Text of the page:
In this lesson, you will learn to write proportions and solve problems using proportions. You will also learn to use the properties of similar figures and proportions to solve for unknown lengths, perimeters, and areas.

First, we need to look at how units are used in our ratio problems. Take a look at the problem below.

**Heather knew that she was 60 inches tall and that her younger brother, Ryan, was 5 feet tall. She claimed that she was 12 times as tall as Ryan because 5 times 12 is 60. Ryan disagreed with Heather and claimed that they were the same height. Can you see how important it is to label your units when they are different?**

Remember that a **ratio** is the comparison of two quantities by division. A ratio can be written as a fraction, in words, or with colon notation. Please use the fraction form in this class so we can properly set up and solve problems.

- 22 miles to 1 gallon
- 22 miles : 1 gallon

A ratio should **never** be written as a mixed number and must have units labeled when these units are different.

The way that a ratio is written tells which value is written as the numerator and which is the denominator. For example, if you compare 60 miles to 1 hour, you will write these values as . The units in a ratio help you remember the order in which to write it, especially when you are comparing ratios. If you are comparing the same types of things, you do not have to use the units. For example, if you compare 12 feet to 8 feet, you can write . You can simplify the fractions to make comparisons easier, but remember not to use mixed numbers. This ratio will simplify to .

Try writing a few on your own to make sure you understand the concept.

## Writing Ratios Practice

- What is the ratio of 120 miles to 3 hours?
- Write a ratio comparing the time it takes to drive from Atlanta to Richmond (7 hrs) to the time it takes to fly (1 hour).
- Write the ratio of 6 feet to 9 feet.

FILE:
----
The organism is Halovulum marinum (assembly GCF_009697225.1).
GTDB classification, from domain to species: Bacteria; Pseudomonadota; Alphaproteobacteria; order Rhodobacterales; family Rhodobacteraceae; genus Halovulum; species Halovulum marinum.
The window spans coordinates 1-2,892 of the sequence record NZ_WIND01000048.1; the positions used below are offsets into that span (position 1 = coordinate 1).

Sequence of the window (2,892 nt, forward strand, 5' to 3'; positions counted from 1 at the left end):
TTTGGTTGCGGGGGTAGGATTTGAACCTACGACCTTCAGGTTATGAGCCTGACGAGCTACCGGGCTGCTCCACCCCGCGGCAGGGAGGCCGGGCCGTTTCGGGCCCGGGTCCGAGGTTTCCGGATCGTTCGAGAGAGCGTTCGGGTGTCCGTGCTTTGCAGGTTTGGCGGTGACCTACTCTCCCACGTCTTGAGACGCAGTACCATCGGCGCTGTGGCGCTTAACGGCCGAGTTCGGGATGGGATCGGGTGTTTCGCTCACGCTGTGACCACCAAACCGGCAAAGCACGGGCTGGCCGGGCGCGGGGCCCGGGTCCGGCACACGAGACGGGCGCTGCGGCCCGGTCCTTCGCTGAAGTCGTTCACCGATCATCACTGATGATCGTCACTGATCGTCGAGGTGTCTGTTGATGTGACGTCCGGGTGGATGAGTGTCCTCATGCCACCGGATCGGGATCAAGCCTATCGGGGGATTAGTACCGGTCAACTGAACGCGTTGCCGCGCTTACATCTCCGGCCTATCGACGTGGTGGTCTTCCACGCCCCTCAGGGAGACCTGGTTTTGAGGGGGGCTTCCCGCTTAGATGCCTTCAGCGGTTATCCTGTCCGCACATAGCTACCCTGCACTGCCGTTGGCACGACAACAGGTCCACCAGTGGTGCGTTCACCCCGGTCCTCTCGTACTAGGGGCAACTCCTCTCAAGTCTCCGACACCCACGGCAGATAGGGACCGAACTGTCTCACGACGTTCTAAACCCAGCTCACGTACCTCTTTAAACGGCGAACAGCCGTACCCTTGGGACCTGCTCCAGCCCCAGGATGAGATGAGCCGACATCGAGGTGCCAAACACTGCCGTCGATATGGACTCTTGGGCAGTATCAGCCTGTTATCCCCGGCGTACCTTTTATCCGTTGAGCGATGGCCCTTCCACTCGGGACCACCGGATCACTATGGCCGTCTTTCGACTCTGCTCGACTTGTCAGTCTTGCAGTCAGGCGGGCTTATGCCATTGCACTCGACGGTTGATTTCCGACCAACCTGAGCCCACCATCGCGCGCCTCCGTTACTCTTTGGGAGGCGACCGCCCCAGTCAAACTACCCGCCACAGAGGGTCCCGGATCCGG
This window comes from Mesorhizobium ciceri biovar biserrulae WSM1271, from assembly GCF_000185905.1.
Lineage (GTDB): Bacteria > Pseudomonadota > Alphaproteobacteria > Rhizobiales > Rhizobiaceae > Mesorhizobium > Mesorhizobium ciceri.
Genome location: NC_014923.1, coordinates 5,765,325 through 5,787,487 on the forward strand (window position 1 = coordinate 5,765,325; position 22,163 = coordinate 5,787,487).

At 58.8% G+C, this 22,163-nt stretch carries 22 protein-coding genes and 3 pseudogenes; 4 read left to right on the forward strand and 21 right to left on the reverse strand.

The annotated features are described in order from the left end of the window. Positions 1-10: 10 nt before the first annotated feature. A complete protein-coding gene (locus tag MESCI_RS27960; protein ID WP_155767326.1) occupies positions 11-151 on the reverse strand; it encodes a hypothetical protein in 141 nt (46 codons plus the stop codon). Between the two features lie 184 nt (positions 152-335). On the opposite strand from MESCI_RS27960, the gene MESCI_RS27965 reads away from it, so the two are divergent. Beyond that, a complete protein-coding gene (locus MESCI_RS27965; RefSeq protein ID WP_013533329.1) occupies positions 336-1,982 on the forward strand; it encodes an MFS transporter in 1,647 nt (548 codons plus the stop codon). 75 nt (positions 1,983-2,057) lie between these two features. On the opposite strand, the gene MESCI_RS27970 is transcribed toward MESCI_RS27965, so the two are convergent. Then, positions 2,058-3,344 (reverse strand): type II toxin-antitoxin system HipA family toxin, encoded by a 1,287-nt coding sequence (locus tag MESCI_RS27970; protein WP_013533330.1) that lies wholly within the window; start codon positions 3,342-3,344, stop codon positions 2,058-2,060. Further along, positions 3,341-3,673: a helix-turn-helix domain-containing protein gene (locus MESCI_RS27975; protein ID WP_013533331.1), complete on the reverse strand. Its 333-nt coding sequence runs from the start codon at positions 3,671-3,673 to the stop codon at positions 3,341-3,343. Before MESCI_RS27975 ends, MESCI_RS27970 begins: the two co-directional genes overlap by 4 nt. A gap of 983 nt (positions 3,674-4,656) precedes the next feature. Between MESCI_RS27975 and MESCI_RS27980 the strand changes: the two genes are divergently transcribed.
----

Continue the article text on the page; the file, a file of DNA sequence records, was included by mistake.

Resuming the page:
- Write the ratio of 90 seconds to 15 seconds.
- Write a ratio of 17 days to 51 days.

Sometimes ratios involve two different units representing time and two different units representing distance. For example, the ratio of 8 feet to 2 yards is the same as the ratio of 8 feet to 6 feet. In cases such as these, we need to be sure the units are the same when we write the ratios.

The ratio of 2 hours to 120 minutes would be written as . The ratio of 6 inches to 3 feet could be written as . The ratio of four eggs to two dozen eggs could be written as eggs.

In your vocabulary words, we see that a proportion is an equation that states that two ratios are equivalent. There is more than one strategy for finding equivalent fractions and solving proportions. First, you can use the Identity Property of Multiplication.

can be solved as

To check your work, simply cross multiply to confirm that these ratios are proportional.

7 * 96 = 672 and 12 * 56 = 672

Let’s look at the same problem and cross multiply to set up an equation to find x.

Cross multiply to get 7 times x and 12 times 56. Write this as an equation.

7x = 672 Now, simply solve this equation by dividing both sides by 7. x = 96.

There will be times when using the Identity Property of Multiplication will be the simpler solution, but when numbers are easily factored, cross multiplying to find the missing value, or cross multiplying to check for proportionality is the best way to go. Just remember to use your units of measure appropriately as you solve these types of ratio problems. Take a look at the following video to see some great examples for solving proportions.